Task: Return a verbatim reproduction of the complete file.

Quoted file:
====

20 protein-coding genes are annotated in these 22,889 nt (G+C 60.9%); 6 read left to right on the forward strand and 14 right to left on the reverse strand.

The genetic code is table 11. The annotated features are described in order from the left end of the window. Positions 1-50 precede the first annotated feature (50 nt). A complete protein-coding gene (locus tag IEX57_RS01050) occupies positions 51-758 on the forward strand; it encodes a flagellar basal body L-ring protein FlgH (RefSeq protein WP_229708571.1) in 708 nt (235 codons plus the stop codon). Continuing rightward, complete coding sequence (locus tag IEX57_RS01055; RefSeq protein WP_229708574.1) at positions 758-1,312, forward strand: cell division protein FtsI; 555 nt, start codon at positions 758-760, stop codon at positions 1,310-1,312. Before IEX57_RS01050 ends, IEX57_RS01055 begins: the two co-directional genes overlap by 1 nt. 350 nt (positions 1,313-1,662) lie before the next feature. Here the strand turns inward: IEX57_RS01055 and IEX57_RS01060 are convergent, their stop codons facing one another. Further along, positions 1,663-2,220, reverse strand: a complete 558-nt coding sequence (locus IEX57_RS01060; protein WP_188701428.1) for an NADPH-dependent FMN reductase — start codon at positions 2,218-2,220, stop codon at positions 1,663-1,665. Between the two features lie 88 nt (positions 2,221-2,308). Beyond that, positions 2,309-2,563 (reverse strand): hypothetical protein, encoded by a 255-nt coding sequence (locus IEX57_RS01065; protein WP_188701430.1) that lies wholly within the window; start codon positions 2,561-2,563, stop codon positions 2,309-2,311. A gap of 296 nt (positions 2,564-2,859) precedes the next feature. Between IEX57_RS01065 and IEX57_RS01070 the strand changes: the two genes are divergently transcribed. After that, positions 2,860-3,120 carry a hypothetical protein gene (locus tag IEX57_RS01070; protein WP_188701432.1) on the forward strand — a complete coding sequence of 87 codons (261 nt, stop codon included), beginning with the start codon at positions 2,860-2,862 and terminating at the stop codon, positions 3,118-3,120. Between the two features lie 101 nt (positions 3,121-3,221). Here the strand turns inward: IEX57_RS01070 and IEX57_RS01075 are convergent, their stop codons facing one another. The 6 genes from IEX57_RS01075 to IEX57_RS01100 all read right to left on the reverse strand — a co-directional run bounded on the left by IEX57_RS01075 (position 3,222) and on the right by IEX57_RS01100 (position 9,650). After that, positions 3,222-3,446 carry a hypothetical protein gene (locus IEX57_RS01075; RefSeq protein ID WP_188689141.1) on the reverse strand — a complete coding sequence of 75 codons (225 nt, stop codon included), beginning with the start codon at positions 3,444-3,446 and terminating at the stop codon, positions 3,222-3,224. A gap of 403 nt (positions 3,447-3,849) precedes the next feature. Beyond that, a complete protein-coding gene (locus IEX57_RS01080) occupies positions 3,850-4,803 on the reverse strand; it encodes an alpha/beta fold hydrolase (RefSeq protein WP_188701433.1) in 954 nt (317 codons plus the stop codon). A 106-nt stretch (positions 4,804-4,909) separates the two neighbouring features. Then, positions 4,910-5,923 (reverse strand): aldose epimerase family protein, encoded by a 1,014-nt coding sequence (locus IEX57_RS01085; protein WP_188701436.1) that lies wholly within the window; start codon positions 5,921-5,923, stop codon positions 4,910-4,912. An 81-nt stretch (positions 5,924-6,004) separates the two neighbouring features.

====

20 protein-coding genes are annotated in these 22,889 nt (G+C 60.9%); 6 read left to right on the forward strand and 14 right to left on the reverse strand.

The genetic code is table 11. The annotated features are described in order from the left end of the window. Positions 1-50 precede the first annotated feature (50 nt). A complete protein-coding gene (locus tag IEX57_RS01050) occupies positions 51-758 on the forward strand; it encodes a flagellar basal body L-ring protein FlgH (RefSeq protein WP_229708571.1) in 708 nt (235 codons plus the stop codon). Continuing rightward, complete coding sequence (locus tag IEX57_RS01055; RefSeq protein WP_229708574.1) at positions 758-1,312, forward strand: cell division protein FtsI; 555 nt, start codon at positions 758-760, stop codon at positions 1,310-1,312. Before IEX57_RS01050 ends, IEX57_RS01055 begins: the two co-directional genes overlap by 1 nt. 350 nt (positions 1,313-1,662) lie before the next feature. Here the strand turns inward: IEX57_RS01055 and IEX57_RS01060 are convergent, their stop codons facing one another. Further along, positions 1,663-2,220, reverse strand: a complete 558-nt coding sequence (locus IEX57_RS01060; protein WP_188701428.1) for an NADPH-dependent FMN reductase — start codon at positions 2,218-2,220, stop codon at positions 1,663-1,665. Between the two features lie 88 nt (positions 2,221-2,308). Beyond that, positions 2,309-2,563 (reverse strand): hypothetical protein, encoded by a 255-nt coding sequence (locus IEX57_RS01065; protein WP_188701430.1) that lies wholly within the window; start codon positions 2,561-2,563, stop codon positions 2,309-2,311. A gap of 296 nt (positions 2,564-2,859) precedes the next feature. Between IEX57_RS01065 and IEX57_RS01070 the strand changes: the two genes are divergently transcribed. After that, positions 2,860-3,120 carry a hypothetical protein gene (locus tag IEX57_RS01070; protein WP_188701432.1) on the forward strand — a complete coding sequence of 87 codons (261 nt, stop codon included), beginning with the start codon at positions 2,860-2,862 and terminating at the stop codon, positions 3,118-3,120. Between the two features lie 101 nt (positions 3,121-3,221). Here the strand turns inward: IEX57_RS01070 and IEX57_RS01075 are convergent, their stop codons facing one another. The 6 genes from IEX57_RS01075 to IEX57_RS01100 all read right to left on the reverse strand — a co-directional run bounded on the left by IEX57_RS01075 (position 3,222) and on the right by IEX57_RS01100 (position 9,650). After that, positions 3,222-3,446 carry a hypothetical protein gene (locus IEX57_RS01075; RefSeq protein ID WP_188689141.1) on the reverse strand — a complete coding sequence of 75 codons (225 nt, stop codon included), beginning with the start codon at positions 3,444-3,446 and terminating at the stop codon, positions 3,222-3,224. A gap of 403 nt (positions 3,447-3,849) precedes the next feature. Beyond that, a complete protein-coding gene (locus IEX57_RS01080) occupies positions 3,850-4,803 on the reverse strand; it encodes an alpha/beta fold hydrolase (RefSeq protein WP_188701433.1) in 954 nt (317 codons plus the stop codon). A 106-nt stretch (positions 4,804-4,909) separates the two neighbouring features. Then, positions 4,910-5,923 (reverse strand): aldose epimerase family protein, encoded by a 1,014-nt coding sequence (locus IEX57_RS01085; protein WP_188701436.1) that lies wholly within the window; start codon positions 5,921-5,923, stop codon positions 4,910-4,912. An 81-nt stretch (positions 5,924-6,004) separates the two neighbouring features.